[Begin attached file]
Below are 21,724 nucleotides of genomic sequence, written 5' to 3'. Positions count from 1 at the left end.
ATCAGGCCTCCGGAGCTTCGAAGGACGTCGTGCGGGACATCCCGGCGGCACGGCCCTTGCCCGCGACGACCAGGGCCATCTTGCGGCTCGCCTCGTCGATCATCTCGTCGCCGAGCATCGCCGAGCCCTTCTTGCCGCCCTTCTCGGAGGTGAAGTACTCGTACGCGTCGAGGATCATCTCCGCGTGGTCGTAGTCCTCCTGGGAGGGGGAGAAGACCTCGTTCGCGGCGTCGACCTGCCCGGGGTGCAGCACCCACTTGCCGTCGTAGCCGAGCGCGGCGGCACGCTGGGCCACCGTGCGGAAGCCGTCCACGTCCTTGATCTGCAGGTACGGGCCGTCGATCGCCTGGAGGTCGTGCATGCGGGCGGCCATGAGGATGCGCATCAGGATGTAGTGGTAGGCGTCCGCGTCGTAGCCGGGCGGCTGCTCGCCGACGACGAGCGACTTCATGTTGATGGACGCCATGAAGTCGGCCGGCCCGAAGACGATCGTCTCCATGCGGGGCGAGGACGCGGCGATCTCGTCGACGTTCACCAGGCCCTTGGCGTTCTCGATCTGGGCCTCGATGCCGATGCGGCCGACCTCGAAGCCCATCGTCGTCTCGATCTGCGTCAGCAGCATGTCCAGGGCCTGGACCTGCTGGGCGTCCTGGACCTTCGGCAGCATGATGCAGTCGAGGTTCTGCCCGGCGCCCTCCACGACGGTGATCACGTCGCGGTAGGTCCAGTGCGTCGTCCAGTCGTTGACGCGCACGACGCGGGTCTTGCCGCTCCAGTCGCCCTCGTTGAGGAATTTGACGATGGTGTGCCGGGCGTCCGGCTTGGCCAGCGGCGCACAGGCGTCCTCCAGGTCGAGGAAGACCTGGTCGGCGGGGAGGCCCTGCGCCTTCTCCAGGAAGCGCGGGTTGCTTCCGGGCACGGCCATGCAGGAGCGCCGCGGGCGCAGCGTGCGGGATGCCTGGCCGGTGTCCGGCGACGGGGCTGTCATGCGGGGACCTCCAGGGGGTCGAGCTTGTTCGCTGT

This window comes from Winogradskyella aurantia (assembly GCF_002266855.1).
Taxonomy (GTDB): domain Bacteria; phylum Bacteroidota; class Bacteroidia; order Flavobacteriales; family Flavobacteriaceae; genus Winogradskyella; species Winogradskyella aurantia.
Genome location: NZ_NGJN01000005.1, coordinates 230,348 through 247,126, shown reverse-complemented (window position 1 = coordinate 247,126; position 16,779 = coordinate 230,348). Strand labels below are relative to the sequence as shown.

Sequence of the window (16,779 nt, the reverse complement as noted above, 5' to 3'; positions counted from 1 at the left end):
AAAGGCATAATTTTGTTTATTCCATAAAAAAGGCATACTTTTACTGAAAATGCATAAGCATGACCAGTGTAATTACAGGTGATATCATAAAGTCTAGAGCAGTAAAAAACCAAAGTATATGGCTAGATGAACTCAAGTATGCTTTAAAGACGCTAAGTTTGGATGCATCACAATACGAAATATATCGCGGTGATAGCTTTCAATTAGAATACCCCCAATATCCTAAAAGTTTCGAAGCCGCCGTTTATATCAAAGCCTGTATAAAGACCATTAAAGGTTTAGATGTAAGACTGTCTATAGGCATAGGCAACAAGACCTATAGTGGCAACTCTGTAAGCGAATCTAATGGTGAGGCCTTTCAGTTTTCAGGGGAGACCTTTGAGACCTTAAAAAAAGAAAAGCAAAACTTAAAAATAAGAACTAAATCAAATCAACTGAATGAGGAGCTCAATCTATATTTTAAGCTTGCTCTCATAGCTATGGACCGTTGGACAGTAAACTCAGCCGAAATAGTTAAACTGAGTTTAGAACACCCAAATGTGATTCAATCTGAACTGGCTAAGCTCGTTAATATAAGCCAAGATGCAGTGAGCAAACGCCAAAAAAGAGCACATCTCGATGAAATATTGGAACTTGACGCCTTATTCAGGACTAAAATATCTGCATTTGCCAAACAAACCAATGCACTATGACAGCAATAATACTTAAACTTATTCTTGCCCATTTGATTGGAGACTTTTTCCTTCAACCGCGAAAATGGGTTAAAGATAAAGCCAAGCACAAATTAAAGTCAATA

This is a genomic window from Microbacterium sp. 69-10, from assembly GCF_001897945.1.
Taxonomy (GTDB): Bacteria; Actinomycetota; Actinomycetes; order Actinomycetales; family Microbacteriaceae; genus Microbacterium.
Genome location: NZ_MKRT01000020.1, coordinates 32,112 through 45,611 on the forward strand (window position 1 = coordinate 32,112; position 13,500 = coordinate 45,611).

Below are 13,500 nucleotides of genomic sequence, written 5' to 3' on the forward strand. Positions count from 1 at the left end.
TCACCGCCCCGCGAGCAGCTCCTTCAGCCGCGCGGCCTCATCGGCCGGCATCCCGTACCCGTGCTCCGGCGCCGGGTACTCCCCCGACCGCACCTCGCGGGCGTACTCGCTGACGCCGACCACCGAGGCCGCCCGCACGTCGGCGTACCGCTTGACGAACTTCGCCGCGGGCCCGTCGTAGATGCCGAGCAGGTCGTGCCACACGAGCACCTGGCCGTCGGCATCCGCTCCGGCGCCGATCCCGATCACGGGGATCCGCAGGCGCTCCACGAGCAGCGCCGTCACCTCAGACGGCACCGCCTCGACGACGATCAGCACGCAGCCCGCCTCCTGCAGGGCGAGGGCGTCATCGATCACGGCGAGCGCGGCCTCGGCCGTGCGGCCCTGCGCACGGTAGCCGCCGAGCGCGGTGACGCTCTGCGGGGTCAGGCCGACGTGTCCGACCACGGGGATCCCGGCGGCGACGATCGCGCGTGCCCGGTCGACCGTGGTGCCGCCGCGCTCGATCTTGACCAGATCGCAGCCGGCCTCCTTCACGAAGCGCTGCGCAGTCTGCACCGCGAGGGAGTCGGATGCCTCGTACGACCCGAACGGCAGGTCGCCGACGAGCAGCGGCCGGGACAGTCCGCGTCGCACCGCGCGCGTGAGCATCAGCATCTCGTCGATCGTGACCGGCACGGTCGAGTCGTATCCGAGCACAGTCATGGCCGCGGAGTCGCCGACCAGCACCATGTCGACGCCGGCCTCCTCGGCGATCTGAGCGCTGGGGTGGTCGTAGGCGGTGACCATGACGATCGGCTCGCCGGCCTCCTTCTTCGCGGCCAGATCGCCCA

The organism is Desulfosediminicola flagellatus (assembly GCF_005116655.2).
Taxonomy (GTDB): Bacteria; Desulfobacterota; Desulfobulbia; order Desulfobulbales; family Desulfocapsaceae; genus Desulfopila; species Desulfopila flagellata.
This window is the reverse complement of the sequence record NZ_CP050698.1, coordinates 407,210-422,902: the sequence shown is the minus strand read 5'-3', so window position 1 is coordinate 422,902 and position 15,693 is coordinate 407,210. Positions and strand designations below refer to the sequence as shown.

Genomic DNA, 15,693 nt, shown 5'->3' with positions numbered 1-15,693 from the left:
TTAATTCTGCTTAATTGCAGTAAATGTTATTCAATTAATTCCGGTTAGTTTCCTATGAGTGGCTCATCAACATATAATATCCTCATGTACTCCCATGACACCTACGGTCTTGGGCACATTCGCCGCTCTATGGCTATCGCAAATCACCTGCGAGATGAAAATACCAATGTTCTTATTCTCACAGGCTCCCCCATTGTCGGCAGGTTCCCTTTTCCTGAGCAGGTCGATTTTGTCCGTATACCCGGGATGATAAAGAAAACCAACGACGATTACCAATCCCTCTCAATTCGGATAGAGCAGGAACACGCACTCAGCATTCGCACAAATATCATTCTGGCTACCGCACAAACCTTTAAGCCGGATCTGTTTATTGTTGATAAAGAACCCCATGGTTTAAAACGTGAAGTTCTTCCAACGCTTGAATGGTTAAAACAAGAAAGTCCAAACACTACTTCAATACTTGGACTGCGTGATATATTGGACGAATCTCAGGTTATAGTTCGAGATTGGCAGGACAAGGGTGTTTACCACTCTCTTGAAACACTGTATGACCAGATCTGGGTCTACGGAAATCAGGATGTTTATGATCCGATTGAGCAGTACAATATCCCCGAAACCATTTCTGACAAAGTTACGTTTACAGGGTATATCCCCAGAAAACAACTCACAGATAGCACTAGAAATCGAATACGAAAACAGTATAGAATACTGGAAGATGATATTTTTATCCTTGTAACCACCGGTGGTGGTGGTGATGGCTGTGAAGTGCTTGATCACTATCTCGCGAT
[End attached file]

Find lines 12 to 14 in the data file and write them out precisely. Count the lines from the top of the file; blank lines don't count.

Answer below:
TCACCGCCCCGCGAGCAGCTCCTTCAGCCGCGCGGCCTCATCGGCCGGCATCCCGTACCCGTGCTCCGGCGCCGGGTACTCCCCCGACCGCACCTCGCGGGCGTACTCGCTGACGCCGACCACCGAGGCCGCCCGCACGTCGGCGTACCGCTTGACGAACTTCGCCGCGGGCCCGTCGTAGATGCCGAGCAGGTCGTGCCACACGAGCACCTGGCCGTCGGCATCCGCTCCGGCGCCGATCCCGATCACGGGGATCCGCAGGCGCTCCACGAGCAGCGCCGTCACCTCAGACGGCACCGCCTCGACGACGATCAGCACGCAGCCCGCCTCCTGCAGGGCGAGGGCGTCATCGATCACGGCGAGCGCGGCCTCGGCCGTGCGGCCCTGCGCACGGTAGCCGCCGAGCGCGGTGACGCTCTGCGGGGTCAGGCCGACGTGTCCGACCACGGGGATCCCGGCGGCGACGATCGCGCGTGCCCGGTCGACCGTGGTGCCGCCGCGCTCGATCTTGACCAGATCGCAGCCGGCCTCCTTCACGAAGCGCTGCGCAGTCTGCACCGCGAGGGAGTCGGATGCCTCGTACGACCCGAACGGCAGGTCGCCGACGAGCAGCGGCCGGGACAGTCCGCGTCGCACCGCGCGCGTGAGCATCAGCATCTCGTCGATCGTGACCGGCACGGTCGAGTCGTATCCGAGCACAGTCATGGCCGCGGAGTCGCCGACCAGCACCATGTCGACGCCGGCCTCCTCGGCGATCTGAGCGCTGGGGTGGTCGTAGGCGGTGACCATGACGATCGGCTCGCCGGCCTCCTTCTTCGCGGCCAGATCGCCCA

The organism is Desulfosediminicola flagellatus (assembly GCF_005116655.2).
Taxonomy (GTDB): Bacteria; Desulfobacterota; Desulfobulbia; order Desulfobulbales; family Desulfocapsaceae; genus Desulfopila; species Desulfopila flagellata.